2. Regardless of interest rates, one must measure the income vs. the need for that income, regardless of age.

Many folks continue to state that "you must" wait until you are in your 70's, 80's along with the idea that current interest rates are "too low". What they fail to consider is that while rates are low, will the purchase of an SPIA provide a basic level of retirement income, regardless of age?

I mentioned that the primary reason we purchased an SPIA was to provide a base of income for an eleven year period; from the time I retired till age 70, when I will claim SS (for the benefit of my DW). Could I have withdrawn it only from my TIRA (which makes up the bulk of my retirement investment/savings)? Sure.

However, in eleven years, a lot can go wrong with the market. That's why we jointly decided to take 10% of our "stash" and purchase an SPIA, which reduces our ER withdrawals and allows us to continue to be active in the equity/bond markets with the majority of our retirement investments. Remember, we put only 10% of our then retirement assets into an SPIA.

OTOH, over those eleven years (4 down, thus far), the SPIA has provided us with a good base of income while allowing us to delay SS and maximize our benefits (that's another story), regardless of the early age that we purchased it.

Again, I'm not trying to convince anybody. Not everybody can benefit from an SPIA (the only annuity I would consider). However, I'm just trying to give a few thoughts to consider, while "generally accepted facts" are constantly thrown around, without proper context to consider...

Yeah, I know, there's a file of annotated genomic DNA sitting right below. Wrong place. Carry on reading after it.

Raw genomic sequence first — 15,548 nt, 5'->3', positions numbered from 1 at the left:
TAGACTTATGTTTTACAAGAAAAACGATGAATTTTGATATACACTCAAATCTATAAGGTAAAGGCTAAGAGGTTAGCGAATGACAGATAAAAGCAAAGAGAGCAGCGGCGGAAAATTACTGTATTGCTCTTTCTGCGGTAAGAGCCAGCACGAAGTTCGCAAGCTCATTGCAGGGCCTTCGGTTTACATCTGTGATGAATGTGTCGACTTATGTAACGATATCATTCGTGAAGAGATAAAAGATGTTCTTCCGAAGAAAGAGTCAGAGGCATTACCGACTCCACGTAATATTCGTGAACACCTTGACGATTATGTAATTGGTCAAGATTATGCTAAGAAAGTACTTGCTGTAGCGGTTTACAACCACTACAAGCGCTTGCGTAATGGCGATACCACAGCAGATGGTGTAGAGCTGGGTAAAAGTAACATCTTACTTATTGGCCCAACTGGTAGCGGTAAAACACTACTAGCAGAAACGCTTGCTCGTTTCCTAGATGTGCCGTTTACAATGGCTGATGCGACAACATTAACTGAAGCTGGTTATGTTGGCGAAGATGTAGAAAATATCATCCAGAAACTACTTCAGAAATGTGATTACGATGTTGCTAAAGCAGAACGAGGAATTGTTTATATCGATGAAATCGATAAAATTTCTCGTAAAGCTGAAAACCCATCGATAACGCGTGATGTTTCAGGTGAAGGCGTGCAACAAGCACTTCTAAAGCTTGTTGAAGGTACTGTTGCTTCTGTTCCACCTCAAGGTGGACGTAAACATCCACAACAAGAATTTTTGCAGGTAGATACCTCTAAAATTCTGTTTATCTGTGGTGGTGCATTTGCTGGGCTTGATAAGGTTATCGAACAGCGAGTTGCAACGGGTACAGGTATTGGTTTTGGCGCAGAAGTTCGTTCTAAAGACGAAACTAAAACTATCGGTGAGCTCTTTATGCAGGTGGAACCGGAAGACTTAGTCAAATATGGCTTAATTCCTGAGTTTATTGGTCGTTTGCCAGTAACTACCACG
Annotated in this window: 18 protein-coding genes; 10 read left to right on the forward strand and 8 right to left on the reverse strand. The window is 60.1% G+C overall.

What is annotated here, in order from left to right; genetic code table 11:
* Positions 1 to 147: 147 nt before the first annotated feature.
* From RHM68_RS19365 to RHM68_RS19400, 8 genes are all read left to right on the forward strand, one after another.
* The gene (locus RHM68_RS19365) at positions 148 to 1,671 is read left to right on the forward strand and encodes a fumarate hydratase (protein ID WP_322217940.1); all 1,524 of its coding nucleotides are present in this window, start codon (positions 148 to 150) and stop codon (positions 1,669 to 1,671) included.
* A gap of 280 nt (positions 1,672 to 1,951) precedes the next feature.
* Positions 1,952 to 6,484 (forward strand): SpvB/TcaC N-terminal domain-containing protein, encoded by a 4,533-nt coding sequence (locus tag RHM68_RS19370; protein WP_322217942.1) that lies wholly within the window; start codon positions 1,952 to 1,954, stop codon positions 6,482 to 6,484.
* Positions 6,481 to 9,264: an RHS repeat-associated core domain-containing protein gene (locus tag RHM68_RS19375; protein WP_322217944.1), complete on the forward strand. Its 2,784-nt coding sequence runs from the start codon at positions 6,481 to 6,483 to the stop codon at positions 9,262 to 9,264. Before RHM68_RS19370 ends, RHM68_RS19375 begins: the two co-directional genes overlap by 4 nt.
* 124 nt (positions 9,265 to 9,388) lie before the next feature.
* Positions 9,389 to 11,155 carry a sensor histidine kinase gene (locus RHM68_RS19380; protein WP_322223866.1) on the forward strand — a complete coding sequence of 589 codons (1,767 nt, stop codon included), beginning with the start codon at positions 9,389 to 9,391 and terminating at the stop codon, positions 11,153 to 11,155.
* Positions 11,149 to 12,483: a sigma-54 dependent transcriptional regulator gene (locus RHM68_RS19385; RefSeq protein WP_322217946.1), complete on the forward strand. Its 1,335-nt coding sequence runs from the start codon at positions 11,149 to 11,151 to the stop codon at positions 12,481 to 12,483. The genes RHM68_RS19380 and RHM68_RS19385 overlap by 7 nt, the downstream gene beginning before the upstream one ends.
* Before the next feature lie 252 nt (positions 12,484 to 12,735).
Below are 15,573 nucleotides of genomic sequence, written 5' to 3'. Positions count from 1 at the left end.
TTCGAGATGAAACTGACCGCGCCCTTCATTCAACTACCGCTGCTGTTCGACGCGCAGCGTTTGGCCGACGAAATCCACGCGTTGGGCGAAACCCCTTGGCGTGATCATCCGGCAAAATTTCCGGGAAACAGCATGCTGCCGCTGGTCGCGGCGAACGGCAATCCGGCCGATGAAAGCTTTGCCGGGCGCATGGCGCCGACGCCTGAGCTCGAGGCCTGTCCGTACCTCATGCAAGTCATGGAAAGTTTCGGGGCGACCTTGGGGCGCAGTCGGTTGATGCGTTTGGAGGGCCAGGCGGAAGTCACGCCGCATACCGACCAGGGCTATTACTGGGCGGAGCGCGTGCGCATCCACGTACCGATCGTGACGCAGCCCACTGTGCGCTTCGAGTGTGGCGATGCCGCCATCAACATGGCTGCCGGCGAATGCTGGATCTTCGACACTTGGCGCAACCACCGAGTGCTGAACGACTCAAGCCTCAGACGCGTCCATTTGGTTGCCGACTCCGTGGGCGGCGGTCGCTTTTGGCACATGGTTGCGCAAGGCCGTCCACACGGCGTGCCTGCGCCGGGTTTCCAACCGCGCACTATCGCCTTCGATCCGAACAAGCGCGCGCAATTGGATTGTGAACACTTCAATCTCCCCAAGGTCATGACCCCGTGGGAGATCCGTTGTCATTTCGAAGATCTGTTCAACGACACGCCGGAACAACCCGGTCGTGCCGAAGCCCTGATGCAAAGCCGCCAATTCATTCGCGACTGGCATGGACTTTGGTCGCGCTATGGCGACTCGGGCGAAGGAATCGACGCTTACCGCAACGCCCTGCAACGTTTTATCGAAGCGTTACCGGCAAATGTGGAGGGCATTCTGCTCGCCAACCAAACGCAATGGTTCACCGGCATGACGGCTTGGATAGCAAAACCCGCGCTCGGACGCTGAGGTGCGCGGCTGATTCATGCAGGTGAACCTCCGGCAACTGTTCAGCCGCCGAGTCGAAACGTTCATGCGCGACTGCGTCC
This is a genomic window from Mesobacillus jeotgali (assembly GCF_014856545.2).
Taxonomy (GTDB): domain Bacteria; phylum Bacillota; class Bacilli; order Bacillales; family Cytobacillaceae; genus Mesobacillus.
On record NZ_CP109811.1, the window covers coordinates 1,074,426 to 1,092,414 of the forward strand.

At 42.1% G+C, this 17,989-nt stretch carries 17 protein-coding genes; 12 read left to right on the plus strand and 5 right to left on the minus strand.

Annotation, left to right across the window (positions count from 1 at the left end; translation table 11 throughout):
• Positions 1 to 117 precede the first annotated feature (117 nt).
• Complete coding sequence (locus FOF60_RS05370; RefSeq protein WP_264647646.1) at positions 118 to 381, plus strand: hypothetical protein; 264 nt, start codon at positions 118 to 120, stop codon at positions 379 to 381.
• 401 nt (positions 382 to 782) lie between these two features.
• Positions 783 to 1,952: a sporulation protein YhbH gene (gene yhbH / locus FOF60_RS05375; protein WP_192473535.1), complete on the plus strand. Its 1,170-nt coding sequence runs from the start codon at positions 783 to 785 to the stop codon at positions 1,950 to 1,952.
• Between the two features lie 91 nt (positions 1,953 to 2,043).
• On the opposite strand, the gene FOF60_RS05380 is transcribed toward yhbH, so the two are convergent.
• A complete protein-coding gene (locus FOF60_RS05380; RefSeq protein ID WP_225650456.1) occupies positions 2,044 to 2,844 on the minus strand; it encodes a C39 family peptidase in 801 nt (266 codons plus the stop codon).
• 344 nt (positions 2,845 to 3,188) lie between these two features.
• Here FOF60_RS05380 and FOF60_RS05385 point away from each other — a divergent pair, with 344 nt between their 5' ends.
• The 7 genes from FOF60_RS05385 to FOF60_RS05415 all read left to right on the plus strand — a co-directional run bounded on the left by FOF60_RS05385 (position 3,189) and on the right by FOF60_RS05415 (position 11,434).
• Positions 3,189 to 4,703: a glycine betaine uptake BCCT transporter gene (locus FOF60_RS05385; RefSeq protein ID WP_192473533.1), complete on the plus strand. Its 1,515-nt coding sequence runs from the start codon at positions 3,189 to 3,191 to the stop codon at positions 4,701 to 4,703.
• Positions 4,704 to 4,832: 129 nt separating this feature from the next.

I appreciate your detailed feedback as well as the many others who have responded to my original post. I apologize for not including additional information in my original post such as age, etc. as I now see its relevance in providing quality feedback.

I am currently in my mid-50's having FIRED at 52. I have enough savings in non-IRA accounts to last until I'm 60. I have no pension to draw from so all the risk is mine to manage my portfolio.

I currently fall within the "Gray Zone" of Otar's scale but am very close to moving into the Green Zone. With a little investing luck over the next 4 years I may move into the "Green Zone". If I go into the Green then a SPIA might not be necessary; however, if I remain in the Gray Zone at 60, the need to unload risk becomes more attractive and prudent.

Hear is where my head is if I decide to purchase an IA:

(1) Since I will be purchasing an Intermediate Annuity at a relatively young age (60), and planning for it lasting into my 90's, my thoughts were to purchase one with inflation adjustment. Although the monthly amounts are considerably less compared to the fixed payments option, the fact that the payout needs to last for over 25+ years, leads me in that direction to maintain the same purchasing power over the life of the IA. The IA would be about 35% of my total portfolio given my current value.